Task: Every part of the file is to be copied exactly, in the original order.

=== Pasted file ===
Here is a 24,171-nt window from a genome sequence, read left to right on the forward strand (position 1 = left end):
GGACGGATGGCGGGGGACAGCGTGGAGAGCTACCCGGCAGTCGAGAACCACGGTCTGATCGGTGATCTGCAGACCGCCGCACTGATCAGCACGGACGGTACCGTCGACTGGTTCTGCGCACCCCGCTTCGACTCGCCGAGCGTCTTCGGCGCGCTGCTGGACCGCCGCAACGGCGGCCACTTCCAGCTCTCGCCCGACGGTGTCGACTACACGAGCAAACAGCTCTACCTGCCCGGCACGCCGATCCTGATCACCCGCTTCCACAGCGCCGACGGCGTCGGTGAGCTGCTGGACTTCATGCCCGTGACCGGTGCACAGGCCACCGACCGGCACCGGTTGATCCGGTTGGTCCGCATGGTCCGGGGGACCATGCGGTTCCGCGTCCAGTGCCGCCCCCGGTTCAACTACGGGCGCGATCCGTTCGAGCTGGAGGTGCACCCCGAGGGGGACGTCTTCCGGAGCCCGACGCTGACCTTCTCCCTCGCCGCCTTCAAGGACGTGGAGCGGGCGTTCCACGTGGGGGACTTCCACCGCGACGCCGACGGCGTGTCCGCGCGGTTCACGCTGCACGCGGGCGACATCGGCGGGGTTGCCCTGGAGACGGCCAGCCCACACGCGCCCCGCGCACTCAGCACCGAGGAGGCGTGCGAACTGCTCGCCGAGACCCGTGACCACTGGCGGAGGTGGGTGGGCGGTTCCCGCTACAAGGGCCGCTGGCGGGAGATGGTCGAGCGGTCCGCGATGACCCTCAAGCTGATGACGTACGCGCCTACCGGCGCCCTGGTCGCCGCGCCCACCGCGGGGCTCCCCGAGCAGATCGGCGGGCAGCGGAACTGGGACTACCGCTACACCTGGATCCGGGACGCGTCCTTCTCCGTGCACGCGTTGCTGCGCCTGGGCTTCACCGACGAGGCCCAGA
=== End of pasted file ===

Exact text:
Here is a 24,171-nt window from a genome sequence, read left to right on the forward strand (position 1 = left end):
GGACGGATGGCGGGGGACAGCGTGGAGAGCTACCCGGCAGTCGAGAACCACGGTCTGATCGGTGATCTGCAGACCGCCGCACTGATCAGCACGGACGGTACCGTCGACTGGTTCTGCGCACCCCGCTTCGACTCGCCGAGCGTCTTCGGCGCGCTGCTGGACCGCCGCAACGGCGGCCACTTCCAGCTCTCGCCCGACGGTGTCGACTACACGAGCAAACAGCTCTACCTGCCCGGCACGCCGATCCTGATCACCCGCTTCCACAGCGCCGACGGCGTCGGTGAGCTGCTGGACTTCATGCCCGTGACCGGTGCACAGGCCACCGACCGGCACCGGTTGATCCGGTTGGTCCGCATGGTCCGGGGGACCATGCGGTTCCGCGTCCAGTGCCGCCCCCGGTTCAACTACGGGCGCGATCCGTTCGAGCTGGAGGTGCACCCCGAGGGGGACGTCTTCCGGAGCCCGACGCTGACCTTCTCCCTCGCCGCCTTCAAGGACGTGGAGCGGGCGTTCCACGTGGGGGACTTCCACCGCGACGCCGACGGCGTGTCCGCGCGGTTCACGCTGCACGCGGGCGACATCGGCGGGGTTGCCCTGGAGACGGCCAGCCCACACGCGCCCCGCGCACTCAGCACCGAGGAGGCGTGCGAACTGCTCGCCGAGACCCGTGACCACTGGCGGAGGTGGGTGGGCGGTTCCCGCTACAAGGGCCGCTGGCGGGAGATGGTCGAGCGGTCCGCGATGACCCTCAAGCTGATGACGTACGCGCCTACCGGCGCCCTGGTCGCCGCGCCCACCGCGGGGCTCCCCGAGCAGATCGGCGGGCAGCGGAACTGGGACTACCGCTACACCTGGATCCGGGACGCGTCCTTCTCCGTGCACGCGTTGCTGCGCCTGGGCTTCACCGACGAGGCCCAGA